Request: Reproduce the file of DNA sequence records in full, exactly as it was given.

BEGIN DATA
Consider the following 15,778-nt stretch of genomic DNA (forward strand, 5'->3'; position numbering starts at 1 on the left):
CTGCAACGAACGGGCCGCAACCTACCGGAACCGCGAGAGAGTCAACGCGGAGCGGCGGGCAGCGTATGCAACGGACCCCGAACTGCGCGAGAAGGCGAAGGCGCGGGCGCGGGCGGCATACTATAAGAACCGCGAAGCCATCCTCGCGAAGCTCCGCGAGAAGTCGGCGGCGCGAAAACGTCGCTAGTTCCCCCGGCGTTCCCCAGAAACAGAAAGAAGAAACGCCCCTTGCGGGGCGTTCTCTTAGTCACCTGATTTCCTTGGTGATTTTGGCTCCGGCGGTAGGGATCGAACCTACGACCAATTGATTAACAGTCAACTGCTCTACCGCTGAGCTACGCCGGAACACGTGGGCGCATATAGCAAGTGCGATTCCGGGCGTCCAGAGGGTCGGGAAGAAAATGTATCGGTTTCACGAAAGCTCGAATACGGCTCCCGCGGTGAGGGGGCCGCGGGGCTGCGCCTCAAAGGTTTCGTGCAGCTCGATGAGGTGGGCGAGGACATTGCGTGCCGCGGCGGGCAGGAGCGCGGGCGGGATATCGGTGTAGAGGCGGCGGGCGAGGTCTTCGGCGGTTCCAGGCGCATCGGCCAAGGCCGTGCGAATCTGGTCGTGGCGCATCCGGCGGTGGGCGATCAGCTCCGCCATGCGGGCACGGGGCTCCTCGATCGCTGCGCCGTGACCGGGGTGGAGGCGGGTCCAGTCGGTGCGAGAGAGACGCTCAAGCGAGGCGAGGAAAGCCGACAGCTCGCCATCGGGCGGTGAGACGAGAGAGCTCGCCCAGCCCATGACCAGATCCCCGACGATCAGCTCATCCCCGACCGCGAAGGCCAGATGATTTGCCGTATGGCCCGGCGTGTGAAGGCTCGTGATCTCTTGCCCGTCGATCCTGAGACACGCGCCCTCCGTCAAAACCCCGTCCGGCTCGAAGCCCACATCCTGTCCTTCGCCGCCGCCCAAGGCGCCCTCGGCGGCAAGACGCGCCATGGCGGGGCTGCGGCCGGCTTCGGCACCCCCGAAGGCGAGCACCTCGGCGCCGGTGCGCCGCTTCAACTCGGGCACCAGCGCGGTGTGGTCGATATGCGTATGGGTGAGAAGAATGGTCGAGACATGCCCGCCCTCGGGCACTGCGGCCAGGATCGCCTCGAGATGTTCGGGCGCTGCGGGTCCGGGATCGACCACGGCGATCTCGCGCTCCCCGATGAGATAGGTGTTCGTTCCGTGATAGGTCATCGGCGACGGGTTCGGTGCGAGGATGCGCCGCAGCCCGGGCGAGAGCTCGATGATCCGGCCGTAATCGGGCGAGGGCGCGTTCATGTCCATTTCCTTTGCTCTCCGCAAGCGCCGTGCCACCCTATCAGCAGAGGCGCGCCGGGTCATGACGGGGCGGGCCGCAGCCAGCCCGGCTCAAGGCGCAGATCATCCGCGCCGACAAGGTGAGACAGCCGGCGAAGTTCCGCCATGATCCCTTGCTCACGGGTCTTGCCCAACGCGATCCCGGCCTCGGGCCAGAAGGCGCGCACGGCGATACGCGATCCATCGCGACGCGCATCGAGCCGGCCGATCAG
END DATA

Consider the following 15,778-nt stretch of genomic DNA (forward strand, 5'->3'; position numbering starts at 1 on the left):
CTGCAACGAACGGGCCGCAACCTACCGGAACCGCGAGAGAGTCAACGCGGAGCGGCGGGCAGCGTATGCAACGGACCCCGAACTGCGCGAGAAGGCGAAGGCGCGGGCGCGGGCGGCATACTATAAGAACCGCGAAGCCATCCTCGCGAAGCTCCGCGAGAAGTCGGCGGCGCGAAAACGTCGCTAGTTCCCCCGGCGTTCCCCAGAAACAGAAAGAAGAAACGCCCCTTGCGGGGCGTTCTCTTAGTCACCTGATTTCCTTGGTGATTTTGGCTCCGGCGGTAGGGATCGAACCTACGACCAATTGATTAACAGTCAACTGCTCTACCGCTGAGCTACGCCGGAACACGTGGGCGCATATAGCAAGTGCGATTCCGGGCGTCCAGAGGGTCGGGAAGAAAATGTATCGGTTTCACGAAAGCTCGAATACGGCTCCCGCGGTGAGGGGGCCGCGGGGCTGCGCCTCAAAGGTTTCGTGCAGCTCGATGAGGTGGGCGAGGACATTGCGTGCCGCGGCGGGCAGGAGCGCGGGCGGGATATCGGTGTAGAGGCGGCGGGCGAGGTCTTCGGCGGTTCCAGGCGCATCGGCCAAGGCCGTGCGAATCTGGTCGTGGCGCATCCGGCGGTGGGCGATCAGCTCCGCCATGCGGGCACGGGGCTCCTCGATCGCTGCGCCGTGACCGGGGTGGAGGCGGGTCCAGTCGGTGCGAGAGAGACGCTCAAGCGAGGCGAGGAAAGCCGACAGCTCGCCATCGGGCGGTGAGACGAGAGAGCTCGCCCAGCCCATGACCAGATCCCCGACGATCAGCTCATCCCCGACCGCGAAGGCCAGATGATTTGCCGTATGGCCCGGCGTGTGAAGGCTCGTGATCTCTTGCCCGTCGATCCTGAGACACGCGCCCTCCGTCAAAACCCCGTCCGGCTCGAAGCCCACATCCTGTCCTTCGCCGCCGCCCAAGGCGCCCTCGGCGGCAAGACGCGCCATGGCGGGGCTGCGGCCGGCTTCGGCACCCCCGAAGGCGAGCACCTCGGCGCCGGTGCGCCGCTTCAACTCGGGCACCAGCGCGGTGTGGTCGATATGCGTATGGGTGAGAAGAATGGTCGAGACATGCCCGCCCTCGGGCACTGCGGCCAGGATCGCCTCGAGATGTTCGGGCGCTGCGGGTCCGGGATCGACCACGGCGATCTCGCGCTCCCCGATGAGATAGGTGTTCGTTCCGTGATAGGTCATCGGCGACGGGTTCGGTGCGAGGATGCGCCGCAGCCCGGGCGAGAGCTCGATGATCCGGCCGTAATCGGGCGAGGGCGCGTTCATGTCCATTTCCTTTGCTCTCCGCAAGCGCCGTGCCACCCTATCAGCAGAGGCGCGCCGGGTCATGACGGGGCGGGCCGCAGCCAGCCCGGCTCAAGGCGCAGATCATCCGCGCCGACAAGGTGAGACAGCCGGCGAAGTTCCGCCATGATCCCTTGCTCACGGGTCTTGCCCAACGCGATCCCGGCCTCGGGCCAGAAGGCGCGCACGGCGATACGCGATCCATCGCGACGCGCATCGAGCCGGCCGATCAG